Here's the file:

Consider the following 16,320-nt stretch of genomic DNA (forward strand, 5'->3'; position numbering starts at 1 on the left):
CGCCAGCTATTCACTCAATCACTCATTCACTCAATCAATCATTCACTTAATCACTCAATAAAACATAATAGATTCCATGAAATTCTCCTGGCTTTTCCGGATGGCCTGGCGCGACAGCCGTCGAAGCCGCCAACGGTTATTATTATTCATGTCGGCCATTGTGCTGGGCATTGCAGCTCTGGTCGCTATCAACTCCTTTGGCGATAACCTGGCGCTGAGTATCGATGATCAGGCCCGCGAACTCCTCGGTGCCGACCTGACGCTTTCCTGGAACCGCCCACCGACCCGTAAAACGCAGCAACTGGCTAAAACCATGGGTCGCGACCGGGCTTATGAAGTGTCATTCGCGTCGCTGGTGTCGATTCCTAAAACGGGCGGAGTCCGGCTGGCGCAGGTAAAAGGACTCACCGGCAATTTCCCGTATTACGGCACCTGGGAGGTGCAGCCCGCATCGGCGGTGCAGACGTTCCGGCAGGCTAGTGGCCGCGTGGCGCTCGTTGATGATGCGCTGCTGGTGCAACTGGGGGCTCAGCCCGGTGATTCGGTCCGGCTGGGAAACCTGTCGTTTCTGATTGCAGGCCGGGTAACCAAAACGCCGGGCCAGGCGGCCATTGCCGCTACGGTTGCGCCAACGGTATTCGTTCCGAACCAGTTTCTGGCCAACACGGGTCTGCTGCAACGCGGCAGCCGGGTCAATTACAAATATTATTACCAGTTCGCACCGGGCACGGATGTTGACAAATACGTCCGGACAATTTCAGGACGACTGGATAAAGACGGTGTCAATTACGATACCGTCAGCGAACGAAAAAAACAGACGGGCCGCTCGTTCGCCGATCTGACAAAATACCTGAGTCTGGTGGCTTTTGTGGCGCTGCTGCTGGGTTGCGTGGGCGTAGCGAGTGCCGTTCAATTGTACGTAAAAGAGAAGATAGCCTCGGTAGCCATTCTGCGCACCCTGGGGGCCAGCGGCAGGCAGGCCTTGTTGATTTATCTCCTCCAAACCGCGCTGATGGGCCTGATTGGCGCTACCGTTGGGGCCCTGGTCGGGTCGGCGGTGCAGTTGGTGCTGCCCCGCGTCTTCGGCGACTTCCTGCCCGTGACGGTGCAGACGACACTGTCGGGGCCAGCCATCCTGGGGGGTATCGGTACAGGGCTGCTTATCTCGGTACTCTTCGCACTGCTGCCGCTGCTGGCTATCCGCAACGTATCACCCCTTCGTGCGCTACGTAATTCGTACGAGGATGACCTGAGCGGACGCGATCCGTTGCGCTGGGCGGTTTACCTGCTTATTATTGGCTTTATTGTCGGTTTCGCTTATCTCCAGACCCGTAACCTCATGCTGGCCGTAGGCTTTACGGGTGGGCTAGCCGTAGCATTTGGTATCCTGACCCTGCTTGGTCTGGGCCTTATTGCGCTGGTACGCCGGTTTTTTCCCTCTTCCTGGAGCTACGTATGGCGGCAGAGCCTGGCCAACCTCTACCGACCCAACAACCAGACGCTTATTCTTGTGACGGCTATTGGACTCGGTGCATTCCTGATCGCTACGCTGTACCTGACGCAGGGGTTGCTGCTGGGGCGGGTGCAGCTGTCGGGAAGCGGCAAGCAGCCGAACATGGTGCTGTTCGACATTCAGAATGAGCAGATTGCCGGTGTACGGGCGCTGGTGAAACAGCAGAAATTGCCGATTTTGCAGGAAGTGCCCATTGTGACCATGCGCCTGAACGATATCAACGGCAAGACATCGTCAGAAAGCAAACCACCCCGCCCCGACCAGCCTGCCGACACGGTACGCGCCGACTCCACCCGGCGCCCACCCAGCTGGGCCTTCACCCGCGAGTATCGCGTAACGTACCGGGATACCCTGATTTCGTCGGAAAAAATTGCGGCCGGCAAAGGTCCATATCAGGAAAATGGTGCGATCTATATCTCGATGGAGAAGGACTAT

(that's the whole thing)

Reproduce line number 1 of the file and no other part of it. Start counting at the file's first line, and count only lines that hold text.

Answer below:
Consider the following 16,320-nt stretch of genomic DNA (forward strand, 5'->3'; position numbering starts at 1 on the left):